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NEW YEAR

Red pants, smashed plates and bingo: Six reasons Italian New Year is awesome

The Italians have a reputation for being a superstitious bunch, and some of their New Year customs can startle the uninitiated foreigner. From the correct underwear to smashing crockery, The Local looks at the stories behind Italy's strangest New Year traditions.

Red pants, smashed plates and bingo: Six reasons Italian New Year is awesome
Fireworks in Venice. Photo: msavoia/Depositphotos

They wear red underwear for the occasion


Photo: nito103/DepositPhotos

Whether you've got a date for your New Year's Eve party or not, you need to put some extra thought into your undergarments. Red underwear will apparently help to fend off evil spirits and negativity, bringing you happiness in the coming year.

A study carried out by the Italian drinks company San Pellegrino revealed that 60 percent of Italians think the custom is linked to fertility or good luck in your sexual endeavours, but it is actually much more general. The colour red has been used for centuries to ward off war and other disasters. You might even see red underwear hanging in the streets or shop windows during the lead-up to New Year.

However, it’s traditional that your capodanno underwear should be new and a gift from someone else, so no digging out a tattered pair of red pants, and if you buy your own, you’re cheating. 

The food: lentils, sausage and grapes


Photo: aizram18/DepositPhotos

This is Italy, so food is of paramount importance, and although the traditional New Year's menu might seem like a random selection of foodstuffs, it's actually carefully thought through.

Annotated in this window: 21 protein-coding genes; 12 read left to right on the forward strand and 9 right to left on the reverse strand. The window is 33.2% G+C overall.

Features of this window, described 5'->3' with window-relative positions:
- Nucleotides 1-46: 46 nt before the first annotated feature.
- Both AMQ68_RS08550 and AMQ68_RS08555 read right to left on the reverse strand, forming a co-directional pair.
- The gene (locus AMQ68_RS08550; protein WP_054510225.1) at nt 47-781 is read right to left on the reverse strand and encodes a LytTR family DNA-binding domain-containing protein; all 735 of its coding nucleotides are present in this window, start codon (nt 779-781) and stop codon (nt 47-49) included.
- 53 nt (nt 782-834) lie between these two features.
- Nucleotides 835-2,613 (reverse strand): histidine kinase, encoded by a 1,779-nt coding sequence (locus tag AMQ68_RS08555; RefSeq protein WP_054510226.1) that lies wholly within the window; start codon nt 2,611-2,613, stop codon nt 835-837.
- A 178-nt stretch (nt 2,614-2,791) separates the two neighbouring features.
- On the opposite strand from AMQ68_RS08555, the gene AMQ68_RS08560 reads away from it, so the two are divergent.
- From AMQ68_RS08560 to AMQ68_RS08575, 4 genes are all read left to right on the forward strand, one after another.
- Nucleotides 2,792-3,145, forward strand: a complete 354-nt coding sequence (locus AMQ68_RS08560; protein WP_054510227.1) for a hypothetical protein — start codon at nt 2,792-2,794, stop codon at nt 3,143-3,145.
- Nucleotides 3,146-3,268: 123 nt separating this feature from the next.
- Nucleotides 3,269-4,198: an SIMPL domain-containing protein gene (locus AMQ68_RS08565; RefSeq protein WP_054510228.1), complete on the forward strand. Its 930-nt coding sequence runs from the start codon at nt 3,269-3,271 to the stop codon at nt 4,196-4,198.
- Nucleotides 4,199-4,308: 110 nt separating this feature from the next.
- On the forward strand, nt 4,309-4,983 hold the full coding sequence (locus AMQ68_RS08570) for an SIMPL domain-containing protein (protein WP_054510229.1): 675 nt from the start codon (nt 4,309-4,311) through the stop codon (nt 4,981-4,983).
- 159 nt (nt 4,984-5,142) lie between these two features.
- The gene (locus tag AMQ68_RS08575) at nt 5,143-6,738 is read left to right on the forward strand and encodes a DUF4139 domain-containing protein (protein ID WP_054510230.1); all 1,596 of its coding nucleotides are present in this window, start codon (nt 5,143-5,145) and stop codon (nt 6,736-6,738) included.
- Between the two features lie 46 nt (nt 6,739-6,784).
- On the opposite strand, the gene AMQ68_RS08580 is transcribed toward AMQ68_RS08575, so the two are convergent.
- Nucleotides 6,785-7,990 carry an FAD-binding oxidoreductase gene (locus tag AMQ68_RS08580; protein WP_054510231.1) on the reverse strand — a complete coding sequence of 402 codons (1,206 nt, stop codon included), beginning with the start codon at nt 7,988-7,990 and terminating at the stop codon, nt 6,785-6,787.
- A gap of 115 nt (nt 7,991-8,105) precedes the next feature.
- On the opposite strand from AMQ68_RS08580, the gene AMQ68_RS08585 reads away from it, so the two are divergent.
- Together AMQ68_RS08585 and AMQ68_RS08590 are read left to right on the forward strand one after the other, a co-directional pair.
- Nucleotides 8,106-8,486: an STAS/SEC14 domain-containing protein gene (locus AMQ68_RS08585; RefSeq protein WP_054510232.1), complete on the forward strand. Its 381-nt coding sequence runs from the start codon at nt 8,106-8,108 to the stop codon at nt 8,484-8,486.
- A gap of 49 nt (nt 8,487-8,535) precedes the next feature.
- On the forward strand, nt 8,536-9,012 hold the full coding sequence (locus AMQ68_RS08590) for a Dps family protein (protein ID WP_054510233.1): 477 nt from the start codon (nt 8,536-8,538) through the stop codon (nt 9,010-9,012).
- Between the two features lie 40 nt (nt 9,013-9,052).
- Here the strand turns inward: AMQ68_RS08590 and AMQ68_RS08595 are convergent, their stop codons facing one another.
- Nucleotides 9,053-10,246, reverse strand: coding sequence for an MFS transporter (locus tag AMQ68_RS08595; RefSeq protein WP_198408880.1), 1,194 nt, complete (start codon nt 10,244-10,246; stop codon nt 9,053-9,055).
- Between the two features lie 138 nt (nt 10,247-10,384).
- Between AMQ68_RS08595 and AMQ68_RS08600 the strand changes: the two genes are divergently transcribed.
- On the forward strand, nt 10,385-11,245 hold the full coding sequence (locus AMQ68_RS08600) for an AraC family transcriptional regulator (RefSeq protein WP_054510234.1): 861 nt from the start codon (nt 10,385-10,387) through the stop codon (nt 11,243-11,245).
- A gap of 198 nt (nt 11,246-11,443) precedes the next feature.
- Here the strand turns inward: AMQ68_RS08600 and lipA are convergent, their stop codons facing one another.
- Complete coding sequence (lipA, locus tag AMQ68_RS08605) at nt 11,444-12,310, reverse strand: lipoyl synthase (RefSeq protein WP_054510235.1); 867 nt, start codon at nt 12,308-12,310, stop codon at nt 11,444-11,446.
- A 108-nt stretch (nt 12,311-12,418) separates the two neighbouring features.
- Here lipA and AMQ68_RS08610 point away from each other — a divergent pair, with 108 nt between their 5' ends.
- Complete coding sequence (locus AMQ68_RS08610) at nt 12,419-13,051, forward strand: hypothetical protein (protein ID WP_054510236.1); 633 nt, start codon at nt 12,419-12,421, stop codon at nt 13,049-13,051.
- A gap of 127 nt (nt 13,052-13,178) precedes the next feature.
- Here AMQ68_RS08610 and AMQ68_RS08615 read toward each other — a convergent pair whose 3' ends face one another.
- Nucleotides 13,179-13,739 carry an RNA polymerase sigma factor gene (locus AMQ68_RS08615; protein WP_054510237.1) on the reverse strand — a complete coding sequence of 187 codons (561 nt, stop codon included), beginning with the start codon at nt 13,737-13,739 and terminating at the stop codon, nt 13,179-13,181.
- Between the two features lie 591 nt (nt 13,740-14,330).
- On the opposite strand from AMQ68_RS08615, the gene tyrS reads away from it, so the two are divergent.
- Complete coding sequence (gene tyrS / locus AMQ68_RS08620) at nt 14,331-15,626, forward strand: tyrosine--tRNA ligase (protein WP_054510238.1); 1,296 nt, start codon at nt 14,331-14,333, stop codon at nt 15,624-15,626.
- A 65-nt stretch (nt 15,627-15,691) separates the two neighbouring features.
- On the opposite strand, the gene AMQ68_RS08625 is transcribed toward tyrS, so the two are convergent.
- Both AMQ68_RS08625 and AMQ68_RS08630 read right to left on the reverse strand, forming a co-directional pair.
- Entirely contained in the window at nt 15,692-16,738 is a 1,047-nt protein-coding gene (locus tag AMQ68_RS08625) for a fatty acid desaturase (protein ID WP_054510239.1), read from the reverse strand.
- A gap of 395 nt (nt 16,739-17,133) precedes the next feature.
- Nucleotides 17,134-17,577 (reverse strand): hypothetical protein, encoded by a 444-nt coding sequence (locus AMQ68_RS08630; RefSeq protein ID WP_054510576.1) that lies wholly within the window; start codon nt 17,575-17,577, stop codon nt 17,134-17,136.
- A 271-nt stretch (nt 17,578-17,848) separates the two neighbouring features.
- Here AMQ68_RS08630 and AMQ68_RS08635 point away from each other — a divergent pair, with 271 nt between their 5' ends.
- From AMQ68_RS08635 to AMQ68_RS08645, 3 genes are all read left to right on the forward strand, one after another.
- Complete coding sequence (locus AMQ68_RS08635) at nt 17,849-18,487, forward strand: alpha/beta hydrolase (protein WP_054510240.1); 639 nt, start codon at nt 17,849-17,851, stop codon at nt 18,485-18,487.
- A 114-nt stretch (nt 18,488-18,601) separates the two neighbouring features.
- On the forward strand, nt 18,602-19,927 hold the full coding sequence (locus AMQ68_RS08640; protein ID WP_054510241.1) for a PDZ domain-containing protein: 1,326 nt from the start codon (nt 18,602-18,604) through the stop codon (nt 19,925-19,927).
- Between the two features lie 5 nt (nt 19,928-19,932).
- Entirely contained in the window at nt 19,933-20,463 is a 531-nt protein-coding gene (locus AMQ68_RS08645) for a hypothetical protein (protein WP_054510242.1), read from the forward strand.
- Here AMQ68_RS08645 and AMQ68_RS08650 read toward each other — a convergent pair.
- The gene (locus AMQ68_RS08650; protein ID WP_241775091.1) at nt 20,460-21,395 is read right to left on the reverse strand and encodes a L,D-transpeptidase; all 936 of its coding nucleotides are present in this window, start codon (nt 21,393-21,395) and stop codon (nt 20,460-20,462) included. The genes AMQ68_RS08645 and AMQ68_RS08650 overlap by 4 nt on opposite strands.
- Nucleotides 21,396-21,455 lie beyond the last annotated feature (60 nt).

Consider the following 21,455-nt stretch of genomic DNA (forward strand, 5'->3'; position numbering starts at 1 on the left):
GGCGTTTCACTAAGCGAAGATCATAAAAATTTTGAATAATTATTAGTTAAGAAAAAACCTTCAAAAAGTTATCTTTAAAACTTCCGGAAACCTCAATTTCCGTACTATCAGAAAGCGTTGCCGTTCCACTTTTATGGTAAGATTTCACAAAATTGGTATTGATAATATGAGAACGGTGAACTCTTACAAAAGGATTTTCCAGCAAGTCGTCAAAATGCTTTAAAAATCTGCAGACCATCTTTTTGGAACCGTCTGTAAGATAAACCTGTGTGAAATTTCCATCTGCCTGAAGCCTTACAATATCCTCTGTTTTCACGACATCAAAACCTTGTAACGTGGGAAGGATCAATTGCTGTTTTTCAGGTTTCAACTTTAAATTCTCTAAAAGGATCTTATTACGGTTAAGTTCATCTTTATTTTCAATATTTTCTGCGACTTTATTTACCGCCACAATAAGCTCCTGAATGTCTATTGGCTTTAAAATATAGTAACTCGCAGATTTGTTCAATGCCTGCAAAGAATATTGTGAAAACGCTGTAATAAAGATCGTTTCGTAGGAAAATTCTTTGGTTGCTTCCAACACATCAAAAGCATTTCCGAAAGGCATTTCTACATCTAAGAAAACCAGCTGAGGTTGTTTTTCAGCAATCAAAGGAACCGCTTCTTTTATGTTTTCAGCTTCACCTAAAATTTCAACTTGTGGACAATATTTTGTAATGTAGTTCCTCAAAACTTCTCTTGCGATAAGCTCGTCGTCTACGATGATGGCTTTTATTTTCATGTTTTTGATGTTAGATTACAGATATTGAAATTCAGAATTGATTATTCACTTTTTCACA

Lentils symbolize wealth and prosperity – either because their round, flat shape and golden brown colour means they resemble gold coins, or because they are long-lasting and so represent longevity.

Then you've got the sausage meat, replaced in some parts of Italy by stuffed pig's trotters, which again means good fortune for the coming year, because it is a rich food symbolizing abundance.

But don't forget to finish your meal with grapes. These ensure you will be frugal with your new-found wealth, because it was thought that only someone with excellent willpower could save the grapes from the spring harvest time until the New Year meal.

They spend the evening playing bingo


Photo: soniacri/DepositPhotos

In many parts of the world, card games and bingo are associated more with pensioners than trendy parties, but at many Italian New Year's Eve parties everyone settles around the table for a game of ‘tombola’ – similar to bingo. 

Tombola was created in Naples in the 1700s as an alternative to gambling, which the church did not approve of. King Charles of Naples made a concession to the Catholics and said he would ban gambling during the Christmas period only. But Neopolitans found a way to get around the new law by playing tombola at home during the holidays. 

They party until sunrise


Photo: arkade/DepositPhotos

Italians don’t do things by halves, and though you may be used to New Year celebrations fizzling out shortly after midnight, be prepared to keep the party going until the early morning. In Italy the celebrations usually last until at least sunrise, so that you can see the new year arrive.

They throw things 


Photo: victoriagam/DepositPhotos

Watch out for falling objects – in some southern parts of the country, it’s traditional to throw possessions, particularly crockery, out of your window to show that you are ready for a new start in the new year.